Ben Cardall uses his skills to deliver his mentalist show. Others might find them intriguing to follow the steps of Sherlock Holmes and pursue a career as investigator. Sellers might improve their results based on what they are able to catch from their potential customers. Psychologists could help further their patients. Conan Doyle himself based his greatest creation on a surgeon, Dr. Joseph Bell.

I believe that the ultimate goal of deductions should be an augmented awareness, a sort of antidote against the mindlessness that usually accompanies us. Being able to grasp useful information around us and act consequently makes us better human beings: it would help us to understand when something is not right with our closest ones, even if they don’t say that – and thus acquire a new level of discrete empathy.

My favourite quote from this book

“Even when the mouth lies, the way it looks still tells the truth”.

Friedrich Nietzsche (from Beyond Good and Evil)

This quote marks the beginning of the chapter Facing The Facts, which is about facial expressions. This message resonates on any page of The Monographs: what we observe of a person can tell us much more than what the person wants to communicate to us.

If we mirror the idea against ourselves, we come to realize that we also give the same out, betraying ourselves with a frowned brow, the neglect of our belongings, the way we dress and care for our facial hair. For the deductionist, we can be an open book. If we are the deductionist, all books are open to us and we can read between their lines.

What I learned from reading this book

It is harder to do than to tell. Although there is no framework suggested within the book, a systematic approach is required to succeed, and consistency is even more important than having a framework. I came to understand that the amount of time and energy required to achieve the smallest improvement is colossal. With many changes at work and other matters to focus on, it is hard for me to keep up, but if you have more time to afford this is definitely worth your time.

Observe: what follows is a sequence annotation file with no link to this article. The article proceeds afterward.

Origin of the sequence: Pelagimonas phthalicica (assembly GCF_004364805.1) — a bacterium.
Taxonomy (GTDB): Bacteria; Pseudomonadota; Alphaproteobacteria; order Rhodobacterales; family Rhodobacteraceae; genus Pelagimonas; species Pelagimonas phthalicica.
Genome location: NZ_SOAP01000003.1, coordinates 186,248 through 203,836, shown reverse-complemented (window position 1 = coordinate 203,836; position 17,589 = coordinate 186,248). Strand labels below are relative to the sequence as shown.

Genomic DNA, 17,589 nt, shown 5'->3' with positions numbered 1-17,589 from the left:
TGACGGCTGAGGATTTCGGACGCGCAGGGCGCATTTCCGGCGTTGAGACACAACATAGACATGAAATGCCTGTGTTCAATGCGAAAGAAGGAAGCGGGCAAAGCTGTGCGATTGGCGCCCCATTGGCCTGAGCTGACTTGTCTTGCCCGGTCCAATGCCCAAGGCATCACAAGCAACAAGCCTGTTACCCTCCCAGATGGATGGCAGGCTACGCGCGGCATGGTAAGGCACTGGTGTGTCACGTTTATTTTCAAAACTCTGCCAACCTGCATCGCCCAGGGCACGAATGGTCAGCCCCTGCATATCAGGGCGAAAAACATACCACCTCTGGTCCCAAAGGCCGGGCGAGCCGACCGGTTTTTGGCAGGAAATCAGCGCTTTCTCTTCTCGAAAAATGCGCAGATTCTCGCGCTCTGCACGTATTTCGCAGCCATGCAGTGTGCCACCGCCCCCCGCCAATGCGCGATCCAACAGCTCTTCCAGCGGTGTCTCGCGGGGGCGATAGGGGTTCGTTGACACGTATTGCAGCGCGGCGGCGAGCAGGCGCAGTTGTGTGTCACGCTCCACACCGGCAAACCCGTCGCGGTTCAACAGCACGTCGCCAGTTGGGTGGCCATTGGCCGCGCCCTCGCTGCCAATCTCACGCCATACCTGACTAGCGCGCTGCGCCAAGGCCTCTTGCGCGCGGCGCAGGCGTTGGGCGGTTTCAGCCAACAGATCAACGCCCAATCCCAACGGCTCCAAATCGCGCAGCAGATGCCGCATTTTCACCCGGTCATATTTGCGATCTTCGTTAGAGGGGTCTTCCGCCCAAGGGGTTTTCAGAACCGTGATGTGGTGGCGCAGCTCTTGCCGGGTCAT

We are more Watson than Sherlock. That’s something I learned when reading Mastermind (written by Maria Konnikova), and then I came also to terms with the fact that having a talent for analysis does not mean anything: more often than not our deductions are wrong. We can’t read data if we do not collect them carefully!

Even the little progress counts. Almost 2 years of quarantine went against my goal of learning; and YouTube videos are no match for practical experience. On the other hand, my speed in catching details and patterns otherwise unseen increased to new standards. That’s an amazing skill that I used to my advantage multiple times at work. There is still hope for me to get closer to the likes of Ben Cardall and Sherlock.

Published by Andrea Paviglianiti

I practice coaching, I love reading, and I work as a data scientist. I also recharge my batteries with meditation, martial arts, and video games. I perform career and skills coaching – thus I define myself as a “cognitive” coach: I help people improve their learning experience to succeed where they want. My method is based on behavioral analysis, psychology of learning, philosophy of dialogue, and classic literature. I write about how to get better at learning, the best books I read, and my personal philosophy of coaching. And I will not lie to you – I can get verbose at times! I’d be happy if you stick around and read more of what I have to share!